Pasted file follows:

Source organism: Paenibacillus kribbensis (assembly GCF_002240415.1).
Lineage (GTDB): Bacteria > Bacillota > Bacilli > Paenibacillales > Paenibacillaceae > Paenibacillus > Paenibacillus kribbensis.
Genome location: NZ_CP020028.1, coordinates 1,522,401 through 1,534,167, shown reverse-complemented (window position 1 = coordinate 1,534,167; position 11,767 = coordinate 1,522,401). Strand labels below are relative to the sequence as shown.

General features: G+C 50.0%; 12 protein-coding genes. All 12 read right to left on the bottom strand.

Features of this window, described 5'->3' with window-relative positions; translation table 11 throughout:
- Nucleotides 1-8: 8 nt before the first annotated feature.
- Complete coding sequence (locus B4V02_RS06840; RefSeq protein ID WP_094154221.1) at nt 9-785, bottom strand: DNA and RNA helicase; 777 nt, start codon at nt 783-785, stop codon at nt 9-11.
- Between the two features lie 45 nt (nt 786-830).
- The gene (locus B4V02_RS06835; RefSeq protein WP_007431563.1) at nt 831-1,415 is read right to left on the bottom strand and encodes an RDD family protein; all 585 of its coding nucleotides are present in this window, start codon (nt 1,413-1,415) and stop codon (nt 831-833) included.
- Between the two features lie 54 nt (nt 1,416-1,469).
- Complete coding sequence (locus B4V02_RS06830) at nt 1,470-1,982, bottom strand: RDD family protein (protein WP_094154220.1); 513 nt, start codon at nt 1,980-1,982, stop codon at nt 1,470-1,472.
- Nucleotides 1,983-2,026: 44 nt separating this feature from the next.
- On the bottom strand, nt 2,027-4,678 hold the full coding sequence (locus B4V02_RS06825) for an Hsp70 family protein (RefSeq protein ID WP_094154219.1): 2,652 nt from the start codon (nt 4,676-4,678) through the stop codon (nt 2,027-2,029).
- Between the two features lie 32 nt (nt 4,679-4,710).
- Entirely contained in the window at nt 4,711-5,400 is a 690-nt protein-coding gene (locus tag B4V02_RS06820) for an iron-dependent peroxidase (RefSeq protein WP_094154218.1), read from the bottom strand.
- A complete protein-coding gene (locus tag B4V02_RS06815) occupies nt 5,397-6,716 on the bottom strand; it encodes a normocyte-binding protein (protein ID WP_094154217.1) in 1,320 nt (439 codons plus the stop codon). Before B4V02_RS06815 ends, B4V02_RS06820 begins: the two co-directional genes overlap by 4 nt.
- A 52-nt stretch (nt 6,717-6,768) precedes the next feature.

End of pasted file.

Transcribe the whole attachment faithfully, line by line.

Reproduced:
Source organism: Paenibacillus kribbensis (assembly GCF_002240415.1).
Lineage (GTDB): Bacteria > Bacillota > Bacilli > Paenibacillales > Paenibacillaceae > Paenibacillus > Paenibacillus kribbensis.
Genome location: NZ_CP020028.1, coordinates 1,522,401 through 1,534,167, shown reverse-complemented (window position 1 = coordinate 1,534,167; position 11,767 = coordinate 1,522,401). Strand labels below are relative to the sequence as shown.

General features: G+C 50.0%; 12 protein-coding genes. All 12 read right to left on the bottom strand.

Features of this window, described 5'->3' with window-relative positions; translation table 11 throughout:
- Nucleotides 1-8: 8 nt before the first annotated feature.
- Complete coding sequence (locus B4V02_RS06840; RefSeq protein ID WP_094154221.1) at nt 9-785, bottom strand: DNA and RNA helicase; 777 nt, start codon at nt 783-785, stop codon at nt 9-11.
- Between the two features lie 45 nt (nt 786-830).
- The gene (locus B4V02_RS06835; RefSeq protein WP_007431563.1) at nt 831-1,415 is read right to left on the bottom strand and encodes an RDD family protein; all 585 of its coding nucleotides are present in this window, start codon (nt 1,413-1,415) and stop codon (nt 831-833) included.
- Between the two features lie 54 nt (nt 1,416-1,469).
- Complete coding sequence (locus B4V02_RS06830) at nt 1,470-1,982, bottom strand: RDD family protein (protein WP_094154220.1); 513 nt, start codon at nt 1,980-1,982, stop codon at nt 1,470-1,472.
- Nucleotides 1,983-2,026: 44 nt separating this feature from the next.
- On the bottom strand, nt 2,027-4,678 hold the full coding sequence (locus B4V02_RS06825) for an Hsp70 family protein (RefSeq protein ID WP_094154219.1): 2,652 nt from the start codon (nt 4,676-4,678) through the stop codon (nt 2,027-2,029).
- Between the two features lie 32 nt (nt 4,679-4,710).
- Entirely contained in the window at nt 4,711-5,400 is a 690-nt protein-coding gene (locus tag B4V02_RS06820) for an iron-dependent peroxidase (RefSeq protein WP_094154218.1), read from the bottom strand.
- A complete protein-coding gene (locus tag B4V02_RS06815) occupies nt 5,397-6,716 on the bottom strand; it encodes a normocyte-binding protein (protein ID WP_094154217.1) in 1,320 nt (439 codons plus the stop codon). Before B4V02_RS06815 ends, B4V02_RS06820 begins: the two co-directional genes overlap by 4 nt.
- A 52-nt stretch (nt 6,717-6,768) precedes the next feature.